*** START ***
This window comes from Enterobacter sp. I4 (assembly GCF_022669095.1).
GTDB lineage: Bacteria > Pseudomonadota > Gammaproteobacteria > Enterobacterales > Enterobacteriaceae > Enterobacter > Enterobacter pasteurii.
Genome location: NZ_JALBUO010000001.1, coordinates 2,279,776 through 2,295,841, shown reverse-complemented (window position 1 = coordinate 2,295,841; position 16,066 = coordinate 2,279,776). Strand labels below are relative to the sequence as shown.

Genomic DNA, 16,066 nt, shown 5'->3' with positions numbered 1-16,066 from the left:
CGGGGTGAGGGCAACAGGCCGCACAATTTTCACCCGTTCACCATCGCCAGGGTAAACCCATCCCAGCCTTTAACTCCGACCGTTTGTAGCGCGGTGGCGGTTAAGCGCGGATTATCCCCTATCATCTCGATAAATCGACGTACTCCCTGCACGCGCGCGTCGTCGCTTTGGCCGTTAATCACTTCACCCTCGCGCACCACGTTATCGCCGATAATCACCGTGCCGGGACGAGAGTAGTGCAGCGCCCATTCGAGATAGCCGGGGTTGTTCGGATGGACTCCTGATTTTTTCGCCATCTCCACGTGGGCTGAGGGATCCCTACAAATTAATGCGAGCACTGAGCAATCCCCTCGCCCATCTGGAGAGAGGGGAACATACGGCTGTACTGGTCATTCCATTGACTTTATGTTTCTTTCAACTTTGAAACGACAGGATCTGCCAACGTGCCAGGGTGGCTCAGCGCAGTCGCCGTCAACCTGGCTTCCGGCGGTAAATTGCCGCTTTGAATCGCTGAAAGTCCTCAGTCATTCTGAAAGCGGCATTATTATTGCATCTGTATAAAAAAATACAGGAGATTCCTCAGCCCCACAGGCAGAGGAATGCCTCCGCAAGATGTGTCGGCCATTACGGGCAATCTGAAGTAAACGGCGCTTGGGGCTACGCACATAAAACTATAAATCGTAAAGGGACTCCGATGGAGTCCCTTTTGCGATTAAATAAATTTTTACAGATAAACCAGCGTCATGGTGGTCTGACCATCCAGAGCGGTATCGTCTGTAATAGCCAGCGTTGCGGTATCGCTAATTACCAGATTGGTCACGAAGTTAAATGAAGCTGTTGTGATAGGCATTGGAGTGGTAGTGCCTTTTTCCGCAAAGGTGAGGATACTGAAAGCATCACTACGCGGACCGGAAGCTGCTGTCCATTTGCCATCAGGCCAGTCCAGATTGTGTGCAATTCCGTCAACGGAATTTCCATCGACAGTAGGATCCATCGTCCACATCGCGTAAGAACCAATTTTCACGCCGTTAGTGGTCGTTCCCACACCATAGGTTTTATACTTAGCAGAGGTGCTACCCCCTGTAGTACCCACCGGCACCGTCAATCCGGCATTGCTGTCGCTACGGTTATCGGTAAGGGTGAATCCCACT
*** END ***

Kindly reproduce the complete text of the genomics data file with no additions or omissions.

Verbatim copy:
This window comes from Enterobacter sp. I4 (assembly GCF_022669095.1).
GTDB lineage: Bacteria > Pseudomonadota > Gammaproteobacteria > Enterobacterales > Enterobacteriaceae > Enterobacter > Enterobacter pasteurii.
Genome location: NZ_JALBUO010000001.1, coordinates 2,279,776 through 2,295,841, shown reverse-complemented (window position 1 = coordinate 2,295,841; position 16,066 = coordinate 2,279,776). Strand labels below are relative to the sequence as shown.

Genomic DNA, 16,066 nt, shown 5'->3' with positions numbered 1-16,066 from the left:
CGGGGTGAGGGCAACAGGCCGCACAATTTTCACCCGTTCACCATCGCCAGGGTAAACCCATCCCAGCCTTTAACTCCGACCGTTTGTAGCGCGGTGGCGGTTAAGCGCGGATTATCCCCTATCATCTCGATAAATCGACGTACTCCCTGCACGCGCGCGTCGTCGCTTTGGCCGTTAATCACTTCACCCTCGCGCACCACGTTATCGCCGATAATCACCGTGCCGGGACGAGAGTAGTGCAGCGCCCATTCGAGATAGCCGGGGTTGTTCGGATGGACTCCTGATTTTTTCGCCATCTCCACGTGGGCTGAGGGATCCCTACAAATTAATGCGAGCACTGAGCAATCCCCTCGCCCATCTGGAGAGAGGGGAACATACGGCTGTACTGGTCATTCCATTGACTTTATGTTTCTTTCAACTTTGAAACGACAGGATCTGCCAACGTGCCAGGGTGGCTCAGCGCAGTCGCCGTCAACCTGGCTTCCGGCGGTAAATTGCCGCTTTGAATCGCTGAAAGTCCTCAGTCATTCTGAAAGCGGCATTATTATTGCATCTGTATAAAAAAATACAGGAGATTCCTCAGCCCCACAGGCAGAGGAATGCCTCCGCAAGATGTGTCGGCCATTACGGGCAATCTGAAGTAAACGGCGCTTGGGGCTACGCACATAAAACTATAAATCGTAAAGGGACTCCGATGGAGTCCCTTTTGCGATTAAATAAATTTTTACAGATAAACCAGCGTCATGGTGGTCTGACCATCCAGAGCGGTATCGTCTGTAATAGCCAGCGTTGCGGTATCGCTAATTACCAGATTGGTCACGAAGTTAAATGAAGCTGTTGTGATAGGCATTGGAGTGGTAGTGCCTTTTTCCGCAAAGGTGAGGATACTGAAAGCATCACTACGCGGACCGGAAGCTGCTGTCCATTTGCCATCAGGCCAGTCCAGATTGTGTGCAATTCCGTCAACGGAATTTCCATCGACAGTAGGATCCATCGTCCACATCGCGTAAGAACCAATTTTCACGCCGTTAGTGGTCGTTCCCACACCATAGGTTTTATACTTAGCAGAGGTGCTACCCCCTGTAGTACCCACCGGCACCGTCAATCCGGCATTGCTGTCGCTACGGTTATCGGTAAGGGTGAATCCCACT